Seminole Electric to build gas-fired plant
After more than a year of will-they, won’t-they, Seminole Electric Cooperative on Thursday announced it would diversify its energy sources and build a gas-powered facility at its Palatka plant.
In August 2016, Seminole general manager Lisa Johnson said if the company were to expand, there was a good chance it would do so in Palatka. The company even secured zoning and Land Development Code changes earlier this year in anticipation of possible construction.
But on Thursday, company officials confirmed their plan to add a gas-fired plant in Palatka, purchase power agreements and reduce the company’s reliance on coal.
Johnson said adding a gas-powered facility would help the company become more competitive and continue to thrive in Palatka.
In a statement, Johnson called the plan “a balanced approach that will let us generate power more competitively with natural gas, while managing the risk and unpredictability of potential future policy changes relating to carbon emissions associated with coal.”
In 2015, President Barack Obama’s administration unveiled the Clean Power Plan, which called for a drastic reduction of carbon emissions and the closure of multiple coal-powered plants in Florida.
Since then, a stay was filed against the plan and no resolution has occurred.
While Seminole plans to add a gas-powered plant, the company will remove one of its two coal-fired generating units at its Palatka location.
Seminole’s board of trustees in 2015 began deliberating whether to close the coal-fired stations, but decided to leave one of them online to go along with the gas-fired plant.
“This was a difficult decision that was made only after a thoughtful planning process,” Johnson said in a statement. “We, our employees and our community are proud of (the Seminole Generating Station) and our leadership in environmental responsibility and sustainability in the U.S. By continuing the operation of one unit, we maintain a valuable asset in our energy portfolio, while maintaining fuel diversity.”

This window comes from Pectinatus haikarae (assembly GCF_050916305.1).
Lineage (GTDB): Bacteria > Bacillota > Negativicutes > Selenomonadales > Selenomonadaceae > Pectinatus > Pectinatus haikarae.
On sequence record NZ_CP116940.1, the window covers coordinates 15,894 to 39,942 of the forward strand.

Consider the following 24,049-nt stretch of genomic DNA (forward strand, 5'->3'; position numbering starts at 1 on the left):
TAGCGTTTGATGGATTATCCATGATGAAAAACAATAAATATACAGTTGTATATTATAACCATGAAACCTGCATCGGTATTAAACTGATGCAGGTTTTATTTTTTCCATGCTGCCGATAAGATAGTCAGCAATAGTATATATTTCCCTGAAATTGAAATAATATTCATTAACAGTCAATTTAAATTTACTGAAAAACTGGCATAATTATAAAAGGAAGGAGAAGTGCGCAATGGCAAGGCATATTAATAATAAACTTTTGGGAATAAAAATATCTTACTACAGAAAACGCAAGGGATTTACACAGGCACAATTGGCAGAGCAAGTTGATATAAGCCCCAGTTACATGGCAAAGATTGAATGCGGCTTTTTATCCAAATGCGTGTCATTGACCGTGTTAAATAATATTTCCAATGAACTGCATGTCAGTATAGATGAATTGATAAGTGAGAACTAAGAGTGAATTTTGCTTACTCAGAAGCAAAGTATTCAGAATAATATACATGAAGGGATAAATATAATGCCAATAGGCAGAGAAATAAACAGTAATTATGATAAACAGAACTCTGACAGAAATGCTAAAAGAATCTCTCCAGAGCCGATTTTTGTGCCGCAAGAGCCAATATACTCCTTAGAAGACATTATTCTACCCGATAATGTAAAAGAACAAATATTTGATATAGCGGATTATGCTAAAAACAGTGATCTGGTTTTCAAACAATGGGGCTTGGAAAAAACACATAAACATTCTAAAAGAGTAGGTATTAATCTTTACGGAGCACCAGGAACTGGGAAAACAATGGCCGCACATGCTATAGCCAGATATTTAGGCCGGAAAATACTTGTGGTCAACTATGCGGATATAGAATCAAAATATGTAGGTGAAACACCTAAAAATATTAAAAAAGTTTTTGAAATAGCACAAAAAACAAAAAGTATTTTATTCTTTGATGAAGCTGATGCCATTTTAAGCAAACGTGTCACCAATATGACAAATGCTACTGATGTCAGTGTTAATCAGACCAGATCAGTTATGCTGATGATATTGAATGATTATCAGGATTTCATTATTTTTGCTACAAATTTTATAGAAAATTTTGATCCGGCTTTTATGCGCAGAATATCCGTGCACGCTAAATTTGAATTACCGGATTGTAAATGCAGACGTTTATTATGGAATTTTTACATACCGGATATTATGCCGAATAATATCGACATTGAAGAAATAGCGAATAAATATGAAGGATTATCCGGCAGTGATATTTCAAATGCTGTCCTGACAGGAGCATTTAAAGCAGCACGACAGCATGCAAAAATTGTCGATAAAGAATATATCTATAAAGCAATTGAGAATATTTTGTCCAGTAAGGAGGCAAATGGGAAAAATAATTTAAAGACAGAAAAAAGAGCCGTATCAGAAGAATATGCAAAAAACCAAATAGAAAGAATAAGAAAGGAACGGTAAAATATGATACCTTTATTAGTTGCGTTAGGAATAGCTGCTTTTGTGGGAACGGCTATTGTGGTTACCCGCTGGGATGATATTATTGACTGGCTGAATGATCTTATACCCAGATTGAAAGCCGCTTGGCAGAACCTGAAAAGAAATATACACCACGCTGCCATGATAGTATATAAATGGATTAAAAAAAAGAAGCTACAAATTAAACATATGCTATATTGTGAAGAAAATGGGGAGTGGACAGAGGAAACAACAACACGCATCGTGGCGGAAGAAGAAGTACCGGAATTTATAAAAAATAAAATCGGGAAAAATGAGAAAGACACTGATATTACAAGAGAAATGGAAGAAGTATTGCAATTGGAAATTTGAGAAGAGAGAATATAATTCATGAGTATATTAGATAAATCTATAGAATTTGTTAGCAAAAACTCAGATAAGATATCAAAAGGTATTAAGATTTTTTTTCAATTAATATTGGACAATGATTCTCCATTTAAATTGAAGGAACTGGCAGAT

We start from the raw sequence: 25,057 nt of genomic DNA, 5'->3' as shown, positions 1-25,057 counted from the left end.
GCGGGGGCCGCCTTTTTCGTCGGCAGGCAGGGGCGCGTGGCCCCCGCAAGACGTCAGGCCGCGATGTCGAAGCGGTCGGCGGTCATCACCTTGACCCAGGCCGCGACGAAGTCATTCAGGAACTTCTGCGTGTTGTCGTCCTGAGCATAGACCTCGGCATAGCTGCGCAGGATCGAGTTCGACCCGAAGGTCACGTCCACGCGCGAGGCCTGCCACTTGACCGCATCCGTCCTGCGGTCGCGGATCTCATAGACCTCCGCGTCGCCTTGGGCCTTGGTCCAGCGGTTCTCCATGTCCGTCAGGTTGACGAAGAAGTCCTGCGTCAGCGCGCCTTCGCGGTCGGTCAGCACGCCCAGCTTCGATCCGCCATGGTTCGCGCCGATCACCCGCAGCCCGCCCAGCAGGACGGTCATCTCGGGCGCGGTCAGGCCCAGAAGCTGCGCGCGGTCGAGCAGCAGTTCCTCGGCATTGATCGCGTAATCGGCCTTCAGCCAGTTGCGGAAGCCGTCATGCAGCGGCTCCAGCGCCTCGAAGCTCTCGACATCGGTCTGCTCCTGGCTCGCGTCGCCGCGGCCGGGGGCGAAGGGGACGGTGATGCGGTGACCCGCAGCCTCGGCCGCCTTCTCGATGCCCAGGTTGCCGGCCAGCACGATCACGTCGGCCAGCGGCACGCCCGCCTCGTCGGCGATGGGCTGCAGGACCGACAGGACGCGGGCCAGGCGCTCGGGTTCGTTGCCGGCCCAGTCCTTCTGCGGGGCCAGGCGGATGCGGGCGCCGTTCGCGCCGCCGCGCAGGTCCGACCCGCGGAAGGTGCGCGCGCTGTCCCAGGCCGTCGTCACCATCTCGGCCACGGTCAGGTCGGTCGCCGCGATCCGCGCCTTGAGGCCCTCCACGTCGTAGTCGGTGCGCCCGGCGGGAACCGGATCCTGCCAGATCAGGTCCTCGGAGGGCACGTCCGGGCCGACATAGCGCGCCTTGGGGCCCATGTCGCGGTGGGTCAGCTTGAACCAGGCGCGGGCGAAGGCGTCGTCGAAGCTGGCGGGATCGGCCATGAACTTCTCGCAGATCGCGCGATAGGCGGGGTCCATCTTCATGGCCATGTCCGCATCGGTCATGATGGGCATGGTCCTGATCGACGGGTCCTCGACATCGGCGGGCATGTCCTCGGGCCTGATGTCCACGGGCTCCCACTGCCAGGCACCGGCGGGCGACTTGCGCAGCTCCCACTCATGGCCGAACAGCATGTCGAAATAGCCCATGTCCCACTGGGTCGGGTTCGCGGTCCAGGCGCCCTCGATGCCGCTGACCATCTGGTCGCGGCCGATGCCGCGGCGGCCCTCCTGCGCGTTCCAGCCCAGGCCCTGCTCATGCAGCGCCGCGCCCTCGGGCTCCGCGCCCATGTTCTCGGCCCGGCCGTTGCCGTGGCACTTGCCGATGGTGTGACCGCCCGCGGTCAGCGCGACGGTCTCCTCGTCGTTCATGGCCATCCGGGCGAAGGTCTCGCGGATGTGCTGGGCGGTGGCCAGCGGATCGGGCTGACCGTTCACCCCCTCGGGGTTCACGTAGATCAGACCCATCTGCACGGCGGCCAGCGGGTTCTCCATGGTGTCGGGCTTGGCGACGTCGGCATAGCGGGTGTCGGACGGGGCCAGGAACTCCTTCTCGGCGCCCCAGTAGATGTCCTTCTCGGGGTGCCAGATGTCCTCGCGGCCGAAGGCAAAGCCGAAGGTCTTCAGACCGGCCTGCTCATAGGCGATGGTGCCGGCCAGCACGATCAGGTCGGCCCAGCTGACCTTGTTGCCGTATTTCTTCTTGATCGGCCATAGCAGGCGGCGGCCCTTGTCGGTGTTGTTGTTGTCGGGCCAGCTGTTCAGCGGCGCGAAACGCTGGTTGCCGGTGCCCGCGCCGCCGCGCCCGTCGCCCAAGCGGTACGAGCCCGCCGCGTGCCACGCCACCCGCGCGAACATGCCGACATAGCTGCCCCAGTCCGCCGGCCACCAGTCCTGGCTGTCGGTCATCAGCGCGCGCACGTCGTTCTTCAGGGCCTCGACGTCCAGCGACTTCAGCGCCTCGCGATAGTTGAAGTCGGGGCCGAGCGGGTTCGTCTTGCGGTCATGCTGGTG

Ryan Hart, communications manager for Seminole, said negotiations are still underway, and a price for the construction is not yet known.
It should take about three years to construct the gas-fired facility, he said, and construction is scheduled to begin near the end of 2019.
“The facility is planned to come online in the … end of 2022,” Hart said.
In a statement, Seminole officials expect some reduction in the size of its workforce because of closing one of its coal-fired plants. But the company wants to minimize the effects this could have on the county and its workforce through attrition, retirement and having workers assume other roles in the company.
But while the gas-fired plant is under construction, according to the statement, officials expect an average of 200 temporary workers per month. But at any given time, there could be 500 workers on site during construction, Seminole officials said.
Putnam County Board of Commissioners Chairman Larry Harvey said he was thrilled about the number of construction jobs that would come to the county. Those workers would also boost business at local restaurants, stores and hotels, among other places, Harvey said.
Although Seminole officials made speeches about possible construction and applied for zoning changes at its current location, county officials were never certain construction would actually happen, Harvey said.
But now that it has been made officials, Harvey said, he is excited about the county’s future with Seminole.
“It’s a wonderful thing for Putnam County for Seminole to diversify and invest in Putnam County,” Harvey said Thursday. “I was hopeful – I wouldn’t say confident – hopeful that they would (build). You never know until someone starts singing the song. And they started singing today.”